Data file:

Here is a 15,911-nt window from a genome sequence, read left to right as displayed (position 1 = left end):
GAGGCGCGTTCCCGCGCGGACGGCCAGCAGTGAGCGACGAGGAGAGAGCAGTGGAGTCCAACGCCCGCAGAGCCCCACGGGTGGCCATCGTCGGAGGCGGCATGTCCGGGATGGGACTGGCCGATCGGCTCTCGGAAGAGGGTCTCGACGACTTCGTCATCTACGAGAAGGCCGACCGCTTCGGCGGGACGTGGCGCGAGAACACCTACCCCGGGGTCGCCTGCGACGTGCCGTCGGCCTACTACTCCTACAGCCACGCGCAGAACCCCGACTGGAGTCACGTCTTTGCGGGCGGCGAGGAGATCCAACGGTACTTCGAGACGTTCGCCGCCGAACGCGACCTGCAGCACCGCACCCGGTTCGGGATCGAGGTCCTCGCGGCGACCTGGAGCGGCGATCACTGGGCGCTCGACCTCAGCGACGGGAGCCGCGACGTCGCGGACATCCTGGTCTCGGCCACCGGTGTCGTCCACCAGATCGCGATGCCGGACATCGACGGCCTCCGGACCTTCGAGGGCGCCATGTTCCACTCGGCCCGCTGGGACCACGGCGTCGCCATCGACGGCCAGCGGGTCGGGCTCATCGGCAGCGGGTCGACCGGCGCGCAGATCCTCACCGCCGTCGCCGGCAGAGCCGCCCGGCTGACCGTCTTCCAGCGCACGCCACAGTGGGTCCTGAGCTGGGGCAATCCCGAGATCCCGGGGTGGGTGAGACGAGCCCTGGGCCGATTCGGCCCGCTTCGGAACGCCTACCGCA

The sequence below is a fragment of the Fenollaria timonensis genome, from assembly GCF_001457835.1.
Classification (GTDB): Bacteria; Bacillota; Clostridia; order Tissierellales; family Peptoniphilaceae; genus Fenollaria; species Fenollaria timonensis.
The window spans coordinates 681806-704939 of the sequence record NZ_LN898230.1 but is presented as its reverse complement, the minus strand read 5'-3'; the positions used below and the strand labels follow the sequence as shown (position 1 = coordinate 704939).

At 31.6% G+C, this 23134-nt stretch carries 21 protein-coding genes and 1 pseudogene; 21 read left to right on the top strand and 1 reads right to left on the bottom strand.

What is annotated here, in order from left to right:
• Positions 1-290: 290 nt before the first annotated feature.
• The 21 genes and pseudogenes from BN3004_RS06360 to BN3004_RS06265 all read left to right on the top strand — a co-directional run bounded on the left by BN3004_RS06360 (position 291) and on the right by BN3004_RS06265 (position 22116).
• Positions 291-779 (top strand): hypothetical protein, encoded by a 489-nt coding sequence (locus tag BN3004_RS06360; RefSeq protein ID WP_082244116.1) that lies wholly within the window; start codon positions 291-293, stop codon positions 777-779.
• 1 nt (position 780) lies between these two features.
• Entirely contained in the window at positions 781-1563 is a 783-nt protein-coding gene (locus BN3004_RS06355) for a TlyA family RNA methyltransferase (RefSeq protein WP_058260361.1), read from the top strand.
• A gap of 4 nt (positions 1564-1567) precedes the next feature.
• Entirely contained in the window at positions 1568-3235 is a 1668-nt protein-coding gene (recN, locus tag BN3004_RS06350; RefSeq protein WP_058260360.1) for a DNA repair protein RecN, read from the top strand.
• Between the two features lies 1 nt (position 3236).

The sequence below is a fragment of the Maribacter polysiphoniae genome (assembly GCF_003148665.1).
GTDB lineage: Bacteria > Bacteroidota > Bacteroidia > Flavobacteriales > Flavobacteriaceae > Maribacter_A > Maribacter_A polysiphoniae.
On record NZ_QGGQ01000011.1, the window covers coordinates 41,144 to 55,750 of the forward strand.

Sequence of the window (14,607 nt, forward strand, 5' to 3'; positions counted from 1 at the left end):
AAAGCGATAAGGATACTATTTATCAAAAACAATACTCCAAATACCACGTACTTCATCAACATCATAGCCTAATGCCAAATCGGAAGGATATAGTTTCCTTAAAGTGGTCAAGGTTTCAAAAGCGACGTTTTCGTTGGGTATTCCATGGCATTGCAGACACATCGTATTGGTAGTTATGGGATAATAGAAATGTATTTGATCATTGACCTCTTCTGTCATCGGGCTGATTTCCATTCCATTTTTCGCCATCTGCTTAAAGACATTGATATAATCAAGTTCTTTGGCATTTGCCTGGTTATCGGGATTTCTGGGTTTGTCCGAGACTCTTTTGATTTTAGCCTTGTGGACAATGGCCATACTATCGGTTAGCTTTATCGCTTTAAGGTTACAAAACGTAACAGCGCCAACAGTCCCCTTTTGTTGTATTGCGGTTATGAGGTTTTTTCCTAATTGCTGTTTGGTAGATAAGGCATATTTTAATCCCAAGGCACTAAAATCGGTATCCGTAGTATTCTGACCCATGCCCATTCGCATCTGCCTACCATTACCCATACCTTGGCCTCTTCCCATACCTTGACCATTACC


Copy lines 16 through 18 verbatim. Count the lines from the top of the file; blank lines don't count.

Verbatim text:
The sequence below is a fragment of the Maribacter polysiphoniae genome (assembly GCF_003148665.1).
GTDB lineage: Bacteria > Bacteroidota > Bacteroidia > Flavobacteriales > Flavobacteriaceae > Maribacter_A > Maribacter_A polysiphoniae.
On record NZ_QGGQ01000011.1, the window covers coordinates 41,144 to 55,750 of the forward strand.